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Re: Is online access a right or a privilege?
« Reply #8 on: July 13, 2009, 12:11:05 PM »
I guess i feel a little bit hesitant to call it a "right"..

However, i do feel like there should be something in between on one side a "right" vs. on the other side, a commercial item to be left to the private sector regardless of the social costs.

Seems to me this is perfect example of a resource that the public has every reason to insist (through their government entities and infrastructure) has become essential to modern life, and should therefore be ubiquitously available to the entire population, rich and poor -- and therefore subsidized when necessary for the public good.

Innuendo

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Re: Is online access a right or a privilege?
« Reply #9 on: July 13, 2009, 10:36:40 PM »
Yes, the schools should be doing what they can to level the playing field, but that takes tax payer dollars and in this economy with ever-tightening belts and ever-shrinking budgets that means having to try to do a lot with little or no resources.

There's unfortunately no easy answer to this problem & looks like there won't be any sort of easy answer for a long, long time.

40hz

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Re: Is online access a right or a privilege?
« Reply #10 on: July 16, 2009, 10:13:09 AM »
I guess i feel a little bit hesitant to call it a "right"..

However, i do feel like there should be something in between on one side a "right" vs. on the other side, a commercial item to be left to the private sector regardless of the social costs.

I think they used to call that: "The Right Thing to Do"  :)




Innuendo

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Re: Is online access a right or a privilege?
« Reply #11 on: July 16, 2009, 11:05:11 AM »
I think they used to call that: "The Right Thing to Do"  :)

Having since being renamed to "The Right Thing To Do So Long As It Doesn't Cost Too Much Time, Effort, And/Or Money And Doesn't Cause Any Controversy Or Alienate Any Campaign Contributors"  :)

40hz

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Re: Is online access a right or a privilege?
« Reply #12 on: July 16, 2009, 12:52:41 PM »
I think they used to call that: "The Right Thing to Do"  :)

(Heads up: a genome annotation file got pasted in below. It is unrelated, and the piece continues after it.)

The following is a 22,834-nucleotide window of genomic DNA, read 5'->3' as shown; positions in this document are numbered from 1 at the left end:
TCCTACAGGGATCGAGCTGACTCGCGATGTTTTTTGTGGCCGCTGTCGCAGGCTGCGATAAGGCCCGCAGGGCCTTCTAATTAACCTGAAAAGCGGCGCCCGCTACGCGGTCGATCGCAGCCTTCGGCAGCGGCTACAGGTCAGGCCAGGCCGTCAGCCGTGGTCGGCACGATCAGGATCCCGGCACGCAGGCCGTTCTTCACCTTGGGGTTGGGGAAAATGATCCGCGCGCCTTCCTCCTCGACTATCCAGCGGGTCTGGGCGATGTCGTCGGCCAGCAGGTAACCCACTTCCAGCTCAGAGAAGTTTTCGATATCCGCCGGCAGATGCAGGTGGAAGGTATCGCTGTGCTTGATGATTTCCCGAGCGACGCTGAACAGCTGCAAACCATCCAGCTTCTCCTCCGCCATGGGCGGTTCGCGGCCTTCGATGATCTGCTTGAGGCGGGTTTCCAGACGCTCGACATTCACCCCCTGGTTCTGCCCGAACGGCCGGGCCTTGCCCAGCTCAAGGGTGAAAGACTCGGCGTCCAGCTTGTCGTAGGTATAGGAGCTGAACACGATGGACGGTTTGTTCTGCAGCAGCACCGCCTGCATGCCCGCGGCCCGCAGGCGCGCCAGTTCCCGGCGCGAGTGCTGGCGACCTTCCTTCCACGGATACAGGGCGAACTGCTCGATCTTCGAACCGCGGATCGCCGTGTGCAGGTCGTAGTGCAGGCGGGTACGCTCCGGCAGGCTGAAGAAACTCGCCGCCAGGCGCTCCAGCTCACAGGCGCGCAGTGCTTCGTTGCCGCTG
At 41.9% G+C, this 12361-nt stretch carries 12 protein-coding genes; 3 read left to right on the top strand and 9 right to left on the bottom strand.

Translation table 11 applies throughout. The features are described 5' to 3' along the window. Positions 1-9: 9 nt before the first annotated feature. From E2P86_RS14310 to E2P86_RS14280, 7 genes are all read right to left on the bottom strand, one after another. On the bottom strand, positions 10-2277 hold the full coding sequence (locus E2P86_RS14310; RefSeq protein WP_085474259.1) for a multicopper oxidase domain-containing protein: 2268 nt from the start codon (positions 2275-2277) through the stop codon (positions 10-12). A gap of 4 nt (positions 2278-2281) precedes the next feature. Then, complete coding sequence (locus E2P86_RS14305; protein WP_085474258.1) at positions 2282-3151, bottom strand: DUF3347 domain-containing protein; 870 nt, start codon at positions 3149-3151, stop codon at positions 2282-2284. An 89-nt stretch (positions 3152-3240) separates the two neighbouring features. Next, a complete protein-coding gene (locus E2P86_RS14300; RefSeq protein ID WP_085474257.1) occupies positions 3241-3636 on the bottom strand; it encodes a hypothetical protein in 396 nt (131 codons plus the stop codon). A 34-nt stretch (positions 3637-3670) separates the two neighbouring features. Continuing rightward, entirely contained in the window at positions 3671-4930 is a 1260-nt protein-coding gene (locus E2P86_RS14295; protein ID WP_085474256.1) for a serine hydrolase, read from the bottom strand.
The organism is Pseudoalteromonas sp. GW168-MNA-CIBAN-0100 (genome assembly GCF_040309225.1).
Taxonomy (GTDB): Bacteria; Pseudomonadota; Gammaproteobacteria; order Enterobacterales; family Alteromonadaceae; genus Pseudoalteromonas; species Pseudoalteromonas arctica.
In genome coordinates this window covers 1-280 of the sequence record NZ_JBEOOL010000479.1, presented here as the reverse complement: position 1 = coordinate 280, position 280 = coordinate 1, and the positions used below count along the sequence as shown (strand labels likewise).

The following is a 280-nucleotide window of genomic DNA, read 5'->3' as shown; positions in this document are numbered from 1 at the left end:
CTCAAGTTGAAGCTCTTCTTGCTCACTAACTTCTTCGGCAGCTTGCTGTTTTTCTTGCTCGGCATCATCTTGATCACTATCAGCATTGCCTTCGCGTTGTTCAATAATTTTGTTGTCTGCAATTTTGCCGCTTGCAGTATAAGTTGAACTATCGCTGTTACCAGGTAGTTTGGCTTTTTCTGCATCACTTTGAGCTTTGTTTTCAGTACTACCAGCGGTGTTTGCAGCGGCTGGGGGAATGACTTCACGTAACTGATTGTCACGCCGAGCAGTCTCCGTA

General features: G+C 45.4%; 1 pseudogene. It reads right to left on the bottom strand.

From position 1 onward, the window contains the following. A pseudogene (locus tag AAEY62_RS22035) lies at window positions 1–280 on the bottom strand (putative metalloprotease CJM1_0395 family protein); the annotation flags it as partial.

Having since being renamed to "The Right Thing To Do So Long As It Doesn't Cost Too Much Time, Effort, And/Or Money And Doesn't Cause Any Controversy Or Alienate Any Campaign Contributors"  :)

Some years ago, during the Q&A at a public meeting in my hometown, I asked the (then) govenor of our state the following question:

How do you personally decide on a course of action when you're confronted with the choice of doing what is right versus doing what is politically expedient? What criteria do you apply when you make such a decision?

It got me a laugh, a smattering of applause - and a one way ticket out of the auditorium with police escort.

Free speech! Gotta love it. :Thmbsup:


zridling

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Re: Is online access a right or a privilege?
« Reply #13 on: July 16, 2009, 03:18:00 PM »
Given what one can access (learn, do, apply, respond/complain, file, etc.) with online access, I think we should finally consider it a basic constitutional right. Such a right can be taken away by the government, e.g., prisoners lose their liberties, among them free, unmonitored communication is one, but I don't think "megacorp, inc." should be the one deciding who gets access and who does not. In the US, it can potentially be dicey since there are only 3-4(?) telecoms that control access to the networks.

It's 2009, not 1995. Future politicians need people like us to educate them on this issue. I figure the current ones are still wondering what email really is.